In many embodiments the compactible structures of the satellite module may be configured such that motion of the satellite module provides the expansive deployable force. An illustration of one such embodiment is provided in FIG. 16 where weighted elements 420 are attached between a central hub 422 and at least a portion of each of the compactible structures 424 of the satellite module 426 such that when the central hub of the satellite module is spun the centrifugal force of the spinning hub causes the weighted elements to move outward thereby expanding the compactible structures. In such embodiments the satellite module may be made to spin continuously to provide a stabilization force to the compactible structures.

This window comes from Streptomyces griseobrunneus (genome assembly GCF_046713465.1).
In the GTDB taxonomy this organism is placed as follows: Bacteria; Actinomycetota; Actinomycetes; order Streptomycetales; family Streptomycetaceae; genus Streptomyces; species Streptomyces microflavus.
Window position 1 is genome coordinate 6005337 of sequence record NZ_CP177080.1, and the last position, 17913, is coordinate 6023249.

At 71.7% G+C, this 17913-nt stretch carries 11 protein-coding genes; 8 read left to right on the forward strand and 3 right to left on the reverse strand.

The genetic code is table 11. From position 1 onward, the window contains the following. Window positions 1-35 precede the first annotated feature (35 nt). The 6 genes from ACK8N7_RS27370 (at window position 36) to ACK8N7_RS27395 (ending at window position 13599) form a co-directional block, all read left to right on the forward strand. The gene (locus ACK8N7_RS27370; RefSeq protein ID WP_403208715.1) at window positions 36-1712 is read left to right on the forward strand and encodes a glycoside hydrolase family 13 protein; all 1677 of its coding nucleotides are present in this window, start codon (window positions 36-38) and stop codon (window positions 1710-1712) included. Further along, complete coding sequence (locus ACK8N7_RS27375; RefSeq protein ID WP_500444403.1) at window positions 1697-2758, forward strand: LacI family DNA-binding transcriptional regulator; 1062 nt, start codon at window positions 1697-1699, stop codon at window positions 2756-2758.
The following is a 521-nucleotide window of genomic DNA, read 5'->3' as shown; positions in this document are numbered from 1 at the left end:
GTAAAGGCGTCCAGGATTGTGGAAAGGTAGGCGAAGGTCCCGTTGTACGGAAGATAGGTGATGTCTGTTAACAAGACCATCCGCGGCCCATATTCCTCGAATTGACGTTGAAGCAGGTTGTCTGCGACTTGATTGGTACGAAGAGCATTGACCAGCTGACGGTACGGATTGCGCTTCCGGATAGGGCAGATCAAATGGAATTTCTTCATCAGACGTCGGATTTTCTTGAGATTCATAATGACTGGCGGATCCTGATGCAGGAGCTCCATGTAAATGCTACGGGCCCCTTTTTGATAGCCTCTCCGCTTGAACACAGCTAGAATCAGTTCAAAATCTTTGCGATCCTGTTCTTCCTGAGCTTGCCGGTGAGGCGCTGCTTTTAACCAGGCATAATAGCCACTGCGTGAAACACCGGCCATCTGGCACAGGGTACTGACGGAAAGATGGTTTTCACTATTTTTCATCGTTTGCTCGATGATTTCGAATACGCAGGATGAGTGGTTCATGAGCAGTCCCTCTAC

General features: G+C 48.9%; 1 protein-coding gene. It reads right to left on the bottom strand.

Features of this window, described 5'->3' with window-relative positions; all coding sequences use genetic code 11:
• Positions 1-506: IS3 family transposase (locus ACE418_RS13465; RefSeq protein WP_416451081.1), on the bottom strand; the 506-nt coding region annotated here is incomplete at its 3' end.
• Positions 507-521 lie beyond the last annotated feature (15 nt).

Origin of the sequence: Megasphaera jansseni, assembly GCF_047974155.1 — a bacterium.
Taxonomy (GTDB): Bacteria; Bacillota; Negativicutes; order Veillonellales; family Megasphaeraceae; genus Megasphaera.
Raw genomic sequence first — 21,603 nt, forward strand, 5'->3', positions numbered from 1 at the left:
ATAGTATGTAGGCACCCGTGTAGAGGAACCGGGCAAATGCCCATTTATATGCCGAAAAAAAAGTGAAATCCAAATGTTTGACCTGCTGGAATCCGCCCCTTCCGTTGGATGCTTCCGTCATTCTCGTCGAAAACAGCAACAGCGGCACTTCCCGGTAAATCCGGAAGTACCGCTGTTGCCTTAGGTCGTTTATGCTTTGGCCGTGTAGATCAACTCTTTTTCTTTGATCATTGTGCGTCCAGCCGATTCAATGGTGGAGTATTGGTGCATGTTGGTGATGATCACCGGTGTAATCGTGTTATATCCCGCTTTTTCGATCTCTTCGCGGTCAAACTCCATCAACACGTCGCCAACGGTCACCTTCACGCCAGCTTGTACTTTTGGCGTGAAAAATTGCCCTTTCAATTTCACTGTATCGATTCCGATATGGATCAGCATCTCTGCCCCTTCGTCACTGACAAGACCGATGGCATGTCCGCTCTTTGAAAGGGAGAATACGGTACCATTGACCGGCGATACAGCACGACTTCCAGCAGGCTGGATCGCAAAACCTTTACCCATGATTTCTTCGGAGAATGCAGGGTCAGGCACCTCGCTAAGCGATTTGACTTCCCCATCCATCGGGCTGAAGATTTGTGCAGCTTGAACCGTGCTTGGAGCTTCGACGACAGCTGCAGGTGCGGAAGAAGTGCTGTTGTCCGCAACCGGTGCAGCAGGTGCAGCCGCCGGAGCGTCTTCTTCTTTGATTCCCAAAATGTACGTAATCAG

Regardless of the mechanism chosen, in many embodiments the satellite module may be divided into any number and configuration of separate compactible structures with any number of hubs and deployment mechanisms (e.g., expandable members, weighted elements, etc.). In many embodiments the compactible structures are attached along at least two edges to more than one deployment mechanism such that more even expansion of the compactible structures may be obtained. In many embodiments, for example, multiple weights or expandable members may be attached to each of the compactible structures along multiple points or edges of the compactible structures. Some expandable members or weighted elements may be incorporated into the structure of the compactible structures. Many embodiments of deployment mechanisms may include deployment controls to controllably operate the compactible structures of the satellite modules so that the satellite modules are expanded into a deployed configuration when desired. Some embodiments of such deployment controls may be automated, such that the positioning or motion of the satellite hub automatically engages the deployment mechanism, such as, for example, by spinning the satellite module at a specified rate. Other embodiments may incorporate control circuits such that an external signal or command is required to activate the deployment mechanism. Such deployment controls may operate across an entire satellite module, may be disposed individually in each power generation tile, or a combination thereof.